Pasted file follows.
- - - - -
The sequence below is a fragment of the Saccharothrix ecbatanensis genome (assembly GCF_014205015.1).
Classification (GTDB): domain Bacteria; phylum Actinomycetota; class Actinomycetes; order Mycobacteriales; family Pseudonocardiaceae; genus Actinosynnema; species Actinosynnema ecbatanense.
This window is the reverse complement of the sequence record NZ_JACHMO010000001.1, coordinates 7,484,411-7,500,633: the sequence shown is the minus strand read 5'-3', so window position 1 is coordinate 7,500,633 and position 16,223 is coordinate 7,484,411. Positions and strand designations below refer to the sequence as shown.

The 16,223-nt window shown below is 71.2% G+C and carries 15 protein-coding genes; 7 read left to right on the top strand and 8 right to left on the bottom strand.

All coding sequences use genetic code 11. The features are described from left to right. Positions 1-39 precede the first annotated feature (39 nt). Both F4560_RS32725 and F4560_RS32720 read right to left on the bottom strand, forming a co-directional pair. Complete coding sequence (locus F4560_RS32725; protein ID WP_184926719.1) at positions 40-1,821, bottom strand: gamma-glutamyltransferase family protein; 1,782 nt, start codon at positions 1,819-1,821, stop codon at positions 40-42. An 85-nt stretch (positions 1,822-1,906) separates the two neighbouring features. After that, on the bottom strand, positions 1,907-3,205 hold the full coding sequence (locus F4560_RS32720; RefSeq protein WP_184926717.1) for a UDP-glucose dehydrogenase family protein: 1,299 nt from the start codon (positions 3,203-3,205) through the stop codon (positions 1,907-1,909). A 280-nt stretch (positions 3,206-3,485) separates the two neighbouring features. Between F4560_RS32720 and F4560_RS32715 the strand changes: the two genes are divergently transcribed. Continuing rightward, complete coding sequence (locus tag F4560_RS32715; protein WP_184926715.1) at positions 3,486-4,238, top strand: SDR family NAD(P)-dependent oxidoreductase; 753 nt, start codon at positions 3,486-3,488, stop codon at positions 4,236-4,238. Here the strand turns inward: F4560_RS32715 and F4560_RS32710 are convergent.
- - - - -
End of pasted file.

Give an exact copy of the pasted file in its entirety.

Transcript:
The sequence below is a fragment of the Saccharothrix ecbatanensis genome (assembly GCF_014205015.1).
Classification (GTDB): domain Bacteria; phylum Actinomycetota; class Actinomycetes; order Mycobacteriales; family Pseudonocardiaceae; genus Actinosynnema; species Actinosynnema ecbatanense.
This window is the reverse complement of the sequence record NZ_JACHMO010000001.1, coordinates 7,484,411-7,500,633: the sequence shown is the minus strand read 5'-3', so window position 1 is coordinate 7,500,633 and position 16,223 is coordinate 7,484,411. Positions and strand designations below refer to the sequence as shown.

The 16,223-nt window shown below is 71.2% G+C and carries 15 protein-coding genes; 7 read left to right on the top strand and 8 right to left on the bottom strand.

All coding sequences use genetic code 11. The features are described from left to right. Positions 1-39 precede the first annotated feature (39 nt). Both F4560_RS32725 and F4560_RS32720 read right to left on the bottom strand, forming a co-directional pair. Complete coding sequence (locus F4560_RS32725; protein ID WP_184926719.1) at positions 40-1,821, bottom strand: gamma-glutamyltransferase family protein; 1,782 nt, start codon at positions 1,819-1,821, stop codon at positions 40-42. An 85-nt stretch (positions 1,822-1,906) separates the two neighbouring features. After that, on the bottom strand, positions 1,907-3,205 hold the full coding sequence (locus F4560_RS32720; RefSeq protein WP_184926717.1) for a UDP-glucose dehydrogenase family protein: 1,299 nt from the start codon (positions 3,203-3,205) through the stop codon (positions 1,907-1,909). A 280-nt stretch (positions 3,206-3,485) separates the two neighbouring features. Between F4560_RS32720 and F4560_RS32715 the strand changes: the two genes are divergently transcribed. Continuing rightward, complete coding sequence (locus tag F4560_RS32715; protein WP_184926715.1) at positions 3,486-4,238, top strand: SDR family NAD(P)-dependent oxidoreductase; 753 nt, start codon at positions 3,486-3,488, stop codon at positions 4,236-4,238. Here the strand turns inward: F4560_RS32715 and F4560_RS32710 are convergent.